Norfolk’s young poets are encouraged to enter competition

Young Poets of the Year Competition 2013

Young Poets of the Year Competition 2013 - Credit: Archant

Norfolk's young poets are being encouraged to put pen to paper to celebrate the theme of friendship, and judge Prof Anne Osbourne knows the secret to a good poem.

Professor Anne Osbourne

Professor Anne Osbourne - Credit: Archant

Hoping to discover surprising and different poetry, the 2013 EDP and Briar Chemicals Young Poets of the Year Competition is open to children aged eight to 11.

Cameron and Rhianna Green and Ruby and Lucia McNamara launch the EDP/Briar Chemical Schools Poetry C

Cameron and Rhianna Green and Ruby and Lucia McNamara launch the EDP/Briar Chemical Schools Poetry Competition on the Friendship Bridge in Norwich.PHOTO BY SIMON FINLAY - Credit: Archant Norfolk

Encouraging youngsters to cross the threshold into the world of poetry - Prof Osbourne, a first stage judge in the competition, offered some essential tips to help budding poets write prizewinning poems.

The scientist said: 'A good poem should to make people sit up and think they know something but haven't heard it captured that way before.

'I would encourage children to look carefully, notice details and understand what you're writing about - scientists do that and good poetry is the same.

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This year's theme is friendship, chosen by celebrity judge and TV presenter, Caroline Flack.

Youngsters can enter through their schools, and organisers want as many original poems as possible.

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Prof Osbourne said students should read other poems and think about words and lines they like best. She added: 'Try and use unusual words, there are no wasted words in poems - each word needs to earn its place.

'Relax, focus and write,' added Prof Osbourne, 'let your brain go floppy and go into areas you haven't gone before.'

Encouraging youngsters not to be scared and write without worrying, she said:

'It doesn't have to rhyme but think carefully about it - the space on the page is just as important as the words.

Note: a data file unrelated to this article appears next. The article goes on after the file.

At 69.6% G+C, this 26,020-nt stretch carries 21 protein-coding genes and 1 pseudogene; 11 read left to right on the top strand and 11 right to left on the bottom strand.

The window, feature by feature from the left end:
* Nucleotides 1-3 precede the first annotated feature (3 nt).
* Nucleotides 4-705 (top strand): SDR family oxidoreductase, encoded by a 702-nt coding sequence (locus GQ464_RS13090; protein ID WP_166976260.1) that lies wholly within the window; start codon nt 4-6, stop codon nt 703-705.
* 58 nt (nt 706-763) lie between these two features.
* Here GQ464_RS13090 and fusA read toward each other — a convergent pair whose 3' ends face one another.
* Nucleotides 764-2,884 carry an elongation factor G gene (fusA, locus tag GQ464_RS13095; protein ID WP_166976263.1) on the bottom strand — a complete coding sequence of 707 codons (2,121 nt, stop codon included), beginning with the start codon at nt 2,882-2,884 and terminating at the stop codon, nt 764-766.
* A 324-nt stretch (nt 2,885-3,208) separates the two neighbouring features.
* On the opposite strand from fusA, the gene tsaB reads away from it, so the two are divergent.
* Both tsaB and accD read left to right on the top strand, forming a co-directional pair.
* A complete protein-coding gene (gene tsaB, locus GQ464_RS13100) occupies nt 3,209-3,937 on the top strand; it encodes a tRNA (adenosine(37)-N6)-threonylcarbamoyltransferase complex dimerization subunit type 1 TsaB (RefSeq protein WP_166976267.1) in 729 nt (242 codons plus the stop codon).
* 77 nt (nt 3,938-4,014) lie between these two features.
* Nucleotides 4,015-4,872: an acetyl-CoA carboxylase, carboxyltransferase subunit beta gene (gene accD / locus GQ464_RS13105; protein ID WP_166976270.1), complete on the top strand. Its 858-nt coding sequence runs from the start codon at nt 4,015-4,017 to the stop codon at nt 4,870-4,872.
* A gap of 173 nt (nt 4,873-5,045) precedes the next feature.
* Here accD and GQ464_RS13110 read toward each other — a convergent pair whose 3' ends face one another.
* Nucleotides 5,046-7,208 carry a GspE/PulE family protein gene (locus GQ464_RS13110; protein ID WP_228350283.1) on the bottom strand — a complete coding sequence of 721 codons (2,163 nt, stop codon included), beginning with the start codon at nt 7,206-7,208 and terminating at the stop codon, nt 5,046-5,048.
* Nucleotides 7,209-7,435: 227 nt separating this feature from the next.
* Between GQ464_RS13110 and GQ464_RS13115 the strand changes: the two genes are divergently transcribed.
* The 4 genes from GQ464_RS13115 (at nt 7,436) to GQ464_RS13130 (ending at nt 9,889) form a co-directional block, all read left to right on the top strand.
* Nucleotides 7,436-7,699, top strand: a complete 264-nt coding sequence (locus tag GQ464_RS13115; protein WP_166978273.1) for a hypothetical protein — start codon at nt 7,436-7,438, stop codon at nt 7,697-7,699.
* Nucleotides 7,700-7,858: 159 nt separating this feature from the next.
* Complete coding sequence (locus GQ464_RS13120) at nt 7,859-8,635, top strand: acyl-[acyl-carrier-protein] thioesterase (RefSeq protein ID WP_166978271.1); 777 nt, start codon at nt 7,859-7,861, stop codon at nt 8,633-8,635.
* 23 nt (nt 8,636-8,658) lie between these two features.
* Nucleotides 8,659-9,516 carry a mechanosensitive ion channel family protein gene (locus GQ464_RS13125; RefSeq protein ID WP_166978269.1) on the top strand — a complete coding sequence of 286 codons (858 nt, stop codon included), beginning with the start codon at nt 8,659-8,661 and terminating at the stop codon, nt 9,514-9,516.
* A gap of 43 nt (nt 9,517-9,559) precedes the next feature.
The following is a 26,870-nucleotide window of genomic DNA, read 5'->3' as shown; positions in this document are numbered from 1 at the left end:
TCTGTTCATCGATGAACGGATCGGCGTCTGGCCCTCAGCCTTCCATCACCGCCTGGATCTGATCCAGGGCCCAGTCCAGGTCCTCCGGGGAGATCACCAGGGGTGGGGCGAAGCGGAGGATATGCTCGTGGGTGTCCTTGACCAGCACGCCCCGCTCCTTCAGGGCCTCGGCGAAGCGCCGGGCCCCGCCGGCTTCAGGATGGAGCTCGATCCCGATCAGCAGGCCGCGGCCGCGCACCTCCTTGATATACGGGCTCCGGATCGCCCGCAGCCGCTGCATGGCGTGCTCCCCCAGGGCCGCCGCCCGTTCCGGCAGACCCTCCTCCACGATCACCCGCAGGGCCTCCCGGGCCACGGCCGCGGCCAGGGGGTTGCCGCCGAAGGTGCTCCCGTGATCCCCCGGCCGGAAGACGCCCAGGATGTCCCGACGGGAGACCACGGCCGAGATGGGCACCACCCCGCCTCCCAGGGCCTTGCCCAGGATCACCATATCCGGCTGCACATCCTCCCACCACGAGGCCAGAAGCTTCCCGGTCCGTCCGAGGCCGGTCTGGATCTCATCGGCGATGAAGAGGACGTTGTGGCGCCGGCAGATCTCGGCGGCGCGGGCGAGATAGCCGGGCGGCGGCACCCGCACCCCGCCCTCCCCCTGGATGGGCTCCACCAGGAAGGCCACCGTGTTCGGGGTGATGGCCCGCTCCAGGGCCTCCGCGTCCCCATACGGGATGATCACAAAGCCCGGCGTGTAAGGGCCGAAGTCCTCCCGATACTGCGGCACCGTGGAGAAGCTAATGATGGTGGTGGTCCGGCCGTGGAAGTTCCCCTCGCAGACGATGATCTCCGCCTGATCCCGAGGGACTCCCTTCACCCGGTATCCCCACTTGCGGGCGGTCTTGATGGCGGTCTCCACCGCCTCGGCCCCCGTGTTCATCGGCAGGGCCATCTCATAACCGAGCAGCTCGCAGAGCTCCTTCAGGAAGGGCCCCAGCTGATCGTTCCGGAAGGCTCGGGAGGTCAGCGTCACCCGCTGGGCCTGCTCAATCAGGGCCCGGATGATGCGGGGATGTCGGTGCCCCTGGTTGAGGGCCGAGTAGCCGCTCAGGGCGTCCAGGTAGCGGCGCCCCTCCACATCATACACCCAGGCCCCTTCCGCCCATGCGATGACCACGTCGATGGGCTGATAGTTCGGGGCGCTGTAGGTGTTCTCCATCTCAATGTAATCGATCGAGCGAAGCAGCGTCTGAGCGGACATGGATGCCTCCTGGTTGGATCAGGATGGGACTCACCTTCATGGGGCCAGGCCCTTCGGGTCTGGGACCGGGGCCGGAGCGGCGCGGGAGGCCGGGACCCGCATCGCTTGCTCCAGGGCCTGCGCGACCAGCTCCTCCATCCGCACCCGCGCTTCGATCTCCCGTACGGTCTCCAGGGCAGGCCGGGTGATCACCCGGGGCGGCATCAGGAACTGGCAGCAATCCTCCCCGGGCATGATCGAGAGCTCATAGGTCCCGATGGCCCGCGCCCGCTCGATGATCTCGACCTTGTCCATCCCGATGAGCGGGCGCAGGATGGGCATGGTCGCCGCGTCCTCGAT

'Enjoy writing and try your hardest to capture what it is you want to capture, and share it with other people - Poetry should reveal the everyday world in a different way.

'There are different ways to write about the theme and make it surprising, you don't need drawing with poems or fancy pictures around the edges - the poem speaks for itself.'

The competition is open to all schoolchildren aged eight to 11 in the EDP circulation area.

There are two age categories - eight to nine-year-olds and 10 to 11-year-olds.

Prizes donated by Briar Chemicals include £100 for the winner in each category and £500 for each winning school.

Briar chemicals will also donate £500 to Quidenham Hospice, a charity chosen by Caroline Flack.

First-stage judges this year will be the EDP's Simon Proctor, Prof Anne Osbourne from the John Innes Centre and the founder of SAW (Science, Art and Writing) which breaks down traditional barriers between the arts and sciences, and Tim Green, of Briar Chemicals.

They will select a shortlist for final judging by Ms Flack.

The children's poems must be entered by their schools, and schools in the EDP circulation area are being sent application forms.

The closing date for entries is July 10, 2013 and the two winners and runners-up will be notified in early September through their schools.

Winners will be announced in the EDP in the autumn around National Poetry Day.

Any school that needs more information should contact Lisa Walker at Briar Chemicals on 01603 242311 or

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